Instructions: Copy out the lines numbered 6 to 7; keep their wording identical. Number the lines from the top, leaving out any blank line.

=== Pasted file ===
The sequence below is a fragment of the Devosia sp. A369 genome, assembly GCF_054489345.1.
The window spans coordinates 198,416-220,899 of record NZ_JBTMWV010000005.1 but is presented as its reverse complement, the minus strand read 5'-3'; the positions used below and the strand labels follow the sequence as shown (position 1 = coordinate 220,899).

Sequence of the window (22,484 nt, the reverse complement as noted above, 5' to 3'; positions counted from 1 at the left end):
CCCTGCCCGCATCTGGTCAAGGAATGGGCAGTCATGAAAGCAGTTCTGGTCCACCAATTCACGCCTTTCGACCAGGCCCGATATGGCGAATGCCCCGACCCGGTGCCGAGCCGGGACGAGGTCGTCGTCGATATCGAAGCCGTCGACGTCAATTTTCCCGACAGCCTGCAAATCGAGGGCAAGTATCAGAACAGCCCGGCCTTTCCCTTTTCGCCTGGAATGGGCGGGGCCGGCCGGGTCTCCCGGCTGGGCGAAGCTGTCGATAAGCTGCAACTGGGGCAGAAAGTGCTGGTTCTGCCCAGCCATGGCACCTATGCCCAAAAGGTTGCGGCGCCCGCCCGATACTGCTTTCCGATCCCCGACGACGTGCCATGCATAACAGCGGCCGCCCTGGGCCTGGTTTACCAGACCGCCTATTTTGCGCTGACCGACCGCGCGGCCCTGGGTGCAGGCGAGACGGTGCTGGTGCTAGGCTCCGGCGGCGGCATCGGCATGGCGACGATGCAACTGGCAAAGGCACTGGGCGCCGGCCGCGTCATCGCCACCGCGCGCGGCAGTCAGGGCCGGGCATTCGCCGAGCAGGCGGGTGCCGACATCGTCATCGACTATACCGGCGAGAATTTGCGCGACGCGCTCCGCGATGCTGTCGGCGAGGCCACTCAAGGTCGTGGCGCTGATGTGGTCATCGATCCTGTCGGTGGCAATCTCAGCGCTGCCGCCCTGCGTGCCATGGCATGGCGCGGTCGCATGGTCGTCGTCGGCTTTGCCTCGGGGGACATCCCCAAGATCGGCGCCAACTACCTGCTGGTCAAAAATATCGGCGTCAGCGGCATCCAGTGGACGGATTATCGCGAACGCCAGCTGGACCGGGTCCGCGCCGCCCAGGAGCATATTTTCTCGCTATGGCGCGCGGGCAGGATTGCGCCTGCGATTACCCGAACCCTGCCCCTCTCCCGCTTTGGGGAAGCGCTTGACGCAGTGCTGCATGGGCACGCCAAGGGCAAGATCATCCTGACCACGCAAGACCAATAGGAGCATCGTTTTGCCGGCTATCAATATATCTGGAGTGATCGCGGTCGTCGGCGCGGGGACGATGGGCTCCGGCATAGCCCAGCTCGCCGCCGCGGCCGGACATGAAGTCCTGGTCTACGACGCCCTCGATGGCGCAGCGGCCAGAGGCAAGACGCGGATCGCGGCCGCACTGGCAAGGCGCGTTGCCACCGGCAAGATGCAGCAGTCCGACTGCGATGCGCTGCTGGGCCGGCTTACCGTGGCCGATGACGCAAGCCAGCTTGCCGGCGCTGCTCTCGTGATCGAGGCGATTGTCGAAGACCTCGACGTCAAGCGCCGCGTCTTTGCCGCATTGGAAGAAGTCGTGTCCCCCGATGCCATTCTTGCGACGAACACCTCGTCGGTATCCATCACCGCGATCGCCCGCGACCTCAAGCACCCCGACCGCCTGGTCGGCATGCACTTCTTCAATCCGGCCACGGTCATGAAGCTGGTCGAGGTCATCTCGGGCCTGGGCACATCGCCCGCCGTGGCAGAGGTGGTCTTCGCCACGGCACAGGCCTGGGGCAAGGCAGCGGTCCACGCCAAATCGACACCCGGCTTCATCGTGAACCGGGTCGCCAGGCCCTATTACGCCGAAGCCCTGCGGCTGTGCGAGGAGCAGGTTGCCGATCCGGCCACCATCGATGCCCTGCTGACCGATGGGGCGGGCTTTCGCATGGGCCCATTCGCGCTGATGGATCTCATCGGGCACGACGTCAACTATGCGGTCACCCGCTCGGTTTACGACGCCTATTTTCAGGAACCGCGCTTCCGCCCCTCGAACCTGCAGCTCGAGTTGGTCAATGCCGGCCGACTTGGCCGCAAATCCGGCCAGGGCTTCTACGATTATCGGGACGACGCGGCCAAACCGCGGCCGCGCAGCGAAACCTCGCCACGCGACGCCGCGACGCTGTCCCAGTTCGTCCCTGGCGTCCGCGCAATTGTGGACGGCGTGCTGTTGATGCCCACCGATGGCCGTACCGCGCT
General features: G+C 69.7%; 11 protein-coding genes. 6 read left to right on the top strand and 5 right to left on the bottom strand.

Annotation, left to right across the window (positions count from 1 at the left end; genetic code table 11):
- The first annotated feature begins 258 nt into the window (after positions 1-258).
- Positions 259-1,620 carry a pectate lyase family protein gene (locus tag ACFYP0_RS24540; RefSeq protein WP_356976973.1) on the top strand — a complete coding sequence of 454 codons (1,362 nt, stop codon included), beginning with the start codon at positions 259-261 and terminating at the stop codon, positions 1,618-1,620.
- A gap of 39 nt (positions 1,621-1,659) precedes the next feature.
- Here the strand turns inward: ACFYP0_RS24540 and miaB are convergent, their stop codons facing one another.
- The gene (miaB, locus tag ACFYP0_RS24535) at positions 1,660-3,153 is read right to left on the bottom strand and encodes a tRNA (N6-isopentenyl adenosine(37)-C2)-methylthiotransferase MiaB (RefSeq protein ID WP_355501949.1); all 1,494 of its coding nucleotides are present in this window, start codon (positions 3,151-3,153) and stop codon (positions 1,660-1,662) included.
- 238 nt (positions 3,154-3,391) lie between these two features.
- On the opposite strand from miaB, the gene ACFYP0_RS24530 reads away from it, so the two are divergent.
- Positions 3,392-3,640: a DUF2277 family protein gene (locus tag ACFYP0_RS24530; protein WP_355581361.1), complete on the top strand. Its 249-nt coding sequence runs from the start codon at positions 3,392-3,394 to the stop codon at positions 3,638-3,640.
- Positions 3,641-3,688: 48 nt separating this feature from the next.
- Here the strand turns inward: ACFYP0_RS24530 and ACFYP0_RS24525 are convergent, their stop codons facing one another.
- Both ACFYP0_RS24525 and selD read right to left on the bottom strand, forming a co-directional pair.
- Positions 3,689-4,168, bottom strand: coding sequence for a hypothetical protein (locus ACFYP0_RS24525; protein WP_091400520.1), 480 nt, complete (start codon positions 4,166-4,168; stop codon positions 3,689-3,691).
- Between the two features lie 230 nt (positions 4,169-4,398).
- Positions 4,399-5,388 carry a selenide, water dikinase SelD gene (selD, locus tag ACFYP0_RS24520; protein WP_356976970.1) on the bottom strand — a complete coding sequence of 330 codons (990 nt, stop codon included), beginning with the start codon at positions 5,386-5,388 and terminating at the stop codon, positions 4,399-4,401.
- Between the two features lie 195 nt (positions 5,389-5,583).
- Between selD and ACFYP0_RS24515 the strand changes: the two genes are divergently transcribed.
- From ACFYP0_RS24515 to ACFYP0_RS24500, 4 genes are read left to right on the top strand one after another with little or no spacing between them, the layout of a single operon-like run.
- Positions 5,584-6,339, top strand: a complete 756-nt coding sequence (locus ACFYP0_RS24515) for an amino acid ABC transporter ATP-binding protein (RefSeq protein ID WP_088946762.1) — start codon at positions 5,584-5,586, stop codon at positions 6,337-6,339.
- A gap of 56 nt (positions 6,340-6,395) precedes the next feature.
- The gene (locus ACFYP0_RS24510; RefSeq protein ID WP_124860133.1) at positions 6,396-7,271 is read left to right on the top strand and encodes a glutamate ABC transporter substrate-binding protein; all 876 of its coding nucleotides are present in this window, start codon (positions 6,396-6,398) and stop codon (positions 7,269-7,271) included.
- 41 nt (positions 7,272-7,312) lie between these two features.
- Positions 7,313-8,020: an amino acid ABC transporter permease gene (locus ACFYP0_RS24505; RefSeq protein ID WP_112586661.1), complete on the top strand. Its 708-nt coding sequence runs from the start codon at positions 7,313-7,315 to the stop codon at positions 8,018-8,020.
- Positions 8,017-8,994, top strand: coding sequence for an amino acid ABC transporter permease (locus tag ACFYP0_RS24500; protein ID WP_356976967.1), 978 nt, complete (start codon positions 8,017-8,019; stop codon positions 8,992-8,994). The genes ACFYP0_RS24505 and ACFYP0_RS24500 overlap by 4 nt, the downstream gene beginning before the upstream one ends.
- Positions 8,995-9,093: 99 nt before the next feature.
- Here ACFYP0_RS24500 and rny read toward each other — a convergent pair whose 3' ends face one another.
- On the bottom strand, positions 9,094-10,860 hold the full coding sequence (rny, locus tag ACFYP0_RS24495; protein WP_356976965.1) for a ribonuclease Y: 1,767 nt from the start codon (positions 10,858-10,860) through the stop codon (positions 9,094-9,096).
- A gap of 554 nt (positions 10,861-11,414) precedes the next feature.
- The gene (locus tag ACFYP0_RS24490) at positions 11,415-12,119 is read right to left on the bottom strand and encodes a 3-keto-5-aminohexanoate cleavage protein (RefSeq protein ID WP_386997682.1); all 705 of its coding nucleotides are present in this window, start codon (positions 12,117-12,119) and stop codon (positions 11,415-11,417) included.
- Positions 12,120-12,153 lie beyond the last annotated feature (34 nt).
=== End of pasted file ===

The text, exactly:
Annotation, left to right across the window (positions count from 1 at the left end; genetic code table 11):
- The first annotated feature begins 258 nt into the window (after positions 1-258).